The FAA began paying contractors to staff and operate towers at a handful of small airports after President Ronald Reagan fired striking air traffic controllers in 1981. Today, there are 251 towers operated by private contractors at airports across the country at an average annual cost of more than $500,000 each.
The closure plan is unrelated to the FAA's use of obsolete safety data to justify the contract tower program.
In 1990, the FAA developed a complicated cost-benefit methodology for the tower program that relies on accident data from 1983 to 1986 to determine how many accidents would be averted and lives saved if an airport had controllers working onsite. The safety data have never been updated, despite marked improvements in accident rates.
In 1983, there were 10.7 accidents for every 100,000 departures involving small planes, business jets and other non-airline flights in the U.S., according to the National Transportation Safety Board. By 2011, the latest year for which figures are available, that rate had dropped to 6.5 accidents per 100,000 departures. The commercial airline accident rate has also dropped, and fatalities have declined even more. There have been no passenger airline fatalities in the U.S. in more than four years, the longest period without fatalities since the dawn of the jet age half a century ago.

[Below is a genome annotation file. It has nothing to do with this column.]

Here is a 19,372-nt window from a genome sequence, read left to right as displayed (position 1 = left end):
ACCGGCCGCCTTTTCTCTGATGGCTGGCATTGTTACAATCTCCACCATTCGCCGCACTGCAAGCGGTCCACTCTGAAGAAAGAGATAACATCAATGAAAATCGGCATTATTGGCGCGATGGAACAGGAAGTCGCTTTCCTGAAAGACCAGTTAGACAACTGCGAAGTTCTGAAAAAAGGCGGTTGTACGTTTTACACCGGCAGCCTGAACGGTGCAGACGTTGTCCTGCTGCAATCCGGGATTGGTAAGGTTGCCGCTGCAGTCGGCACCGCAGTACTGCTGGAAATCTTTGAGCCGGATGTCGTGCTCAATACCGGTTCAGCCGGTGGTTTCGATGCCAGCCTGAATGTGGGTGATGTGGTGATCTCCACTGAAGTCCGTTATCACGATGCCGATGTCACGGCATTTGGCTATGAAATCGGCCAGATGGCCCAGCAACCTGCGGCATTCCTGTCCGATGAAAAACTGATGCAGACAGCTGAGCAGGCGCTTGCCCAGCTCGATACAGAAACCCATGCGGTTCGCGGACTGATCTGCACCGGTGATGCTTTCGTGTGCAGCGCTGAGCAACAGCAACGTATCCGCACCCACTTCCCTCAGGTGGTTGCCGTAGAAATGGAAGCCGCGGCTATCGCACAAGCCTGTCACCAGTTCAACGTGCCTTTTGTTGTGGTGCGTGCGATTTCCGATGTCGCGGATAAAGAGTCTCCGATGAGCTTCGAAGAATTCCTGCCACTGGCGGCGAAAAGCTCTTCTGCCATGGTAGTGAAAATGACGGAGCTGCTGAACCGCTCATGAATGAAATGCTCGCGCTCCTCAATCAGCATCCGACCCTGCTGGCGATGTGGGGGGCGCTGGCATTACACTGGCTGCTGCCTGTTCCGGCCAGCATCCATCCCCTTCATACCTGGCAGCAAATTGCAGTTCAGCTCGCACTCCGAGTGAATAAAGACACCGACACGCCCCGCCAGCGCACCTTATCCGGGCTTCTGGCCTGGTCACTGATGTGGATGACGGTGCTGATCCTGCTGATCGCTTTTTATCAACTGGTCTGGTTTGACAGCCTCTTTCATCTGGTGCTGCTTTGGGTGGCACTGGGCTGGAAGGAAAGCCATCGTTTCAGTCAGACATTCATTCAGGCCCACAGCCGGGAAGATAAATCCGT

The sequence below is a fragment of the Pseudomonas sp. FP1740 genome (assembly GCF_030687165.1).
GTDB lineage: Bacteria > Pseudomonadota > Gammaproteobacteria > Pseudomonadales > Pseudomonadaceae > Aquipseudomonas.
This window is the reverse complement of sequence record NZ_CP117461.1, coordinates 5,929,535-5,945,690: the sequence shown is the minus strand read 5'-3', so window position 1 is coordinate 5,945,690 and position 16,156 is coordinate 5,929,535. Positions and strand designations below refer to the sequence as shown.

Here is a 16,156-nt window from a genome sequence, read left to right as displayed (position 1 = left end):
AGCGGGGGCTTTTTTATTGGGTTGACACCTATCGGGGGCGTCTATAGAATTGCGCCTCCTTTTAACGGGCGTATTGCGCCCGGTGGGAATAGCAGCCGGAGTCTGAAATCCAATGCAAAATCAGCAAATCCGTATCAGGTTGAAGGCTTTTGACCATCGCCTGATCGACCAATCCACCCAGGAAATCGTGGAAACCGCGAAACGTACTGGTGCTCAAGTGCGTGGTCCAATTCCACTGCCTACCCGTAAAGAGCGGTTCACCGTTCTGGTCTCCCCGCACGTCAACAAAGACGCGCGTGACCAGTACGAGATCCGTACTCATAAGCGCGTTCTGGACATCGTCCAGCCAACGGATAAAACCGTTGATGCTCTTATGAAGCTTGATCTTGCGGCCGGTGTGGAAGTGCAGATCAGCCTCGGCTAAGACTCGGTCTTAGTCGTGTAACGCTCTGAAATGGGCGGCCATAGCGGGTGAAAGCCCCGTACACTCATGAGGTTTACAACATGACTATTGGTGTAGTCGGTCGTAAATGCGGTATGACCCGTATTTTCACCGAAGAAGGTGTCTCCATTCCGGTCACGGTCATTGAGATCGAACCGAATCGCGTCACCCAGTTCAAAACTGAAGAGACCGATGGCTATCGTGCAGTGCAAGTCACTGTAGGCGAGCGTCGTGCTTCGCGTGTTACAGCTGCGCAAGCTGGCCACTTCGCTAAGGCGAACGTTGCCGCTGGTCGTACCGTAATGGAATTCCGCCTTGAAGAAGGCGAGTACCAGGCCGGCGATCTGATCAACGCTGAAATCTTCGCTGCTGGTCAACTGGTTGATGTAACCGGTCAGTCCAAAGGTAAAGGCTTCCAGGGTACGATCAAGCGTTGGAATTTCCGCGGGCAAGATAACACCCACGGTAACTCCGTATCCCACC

"None of the formulas have been updated since 1990, despite a very significant change in the aviation operating environment and the general aviation and commercial accident rates," the FAA said in a statement in response to questions from The Associated Press. "The FAA is in the process of updating this policy."
Agency officials offered no explanation for the oversight.
"The FAA methodology likely overestimates present-day collisions," the Congressional Research Service said in a recent report.
Initially the cost-benefit ratios were to be recalculated every two years, but that didn't happen, said David A. Byers, an aviation professor at the University of Nebraska at Omaha and a consultant to the companies that operate the towers. If they were recalculated now, some airports would certainly fall below the FAA threshold for funding, he said.
Of the nation's 5,000 public airports, only about 10 percent have control towers. Those without towers generally have relatively few flights, and pilots coordinate takeoffs and landings among themselves.
Airport towers are prized by local communities as economic boosters, particularly in rural areas. Airlines are sometimes reluctant to schedule flights to airports where there are no on-site air traffic controllers.
Former Rep. James Oberstar, D-Minn., a critic of the contract tower program, said he refused to allow lawmakers to insert provisions into bills requiring the FAA to pay for new control towers at airports in their districts when he was chairman of the House Transportation and Infrastructure Committee.
"We couldn't always stop it in all instances in the appropriations process, particularly when a bill comes from the Senate and it has a designation of funding for a particular tower," Oberstar said.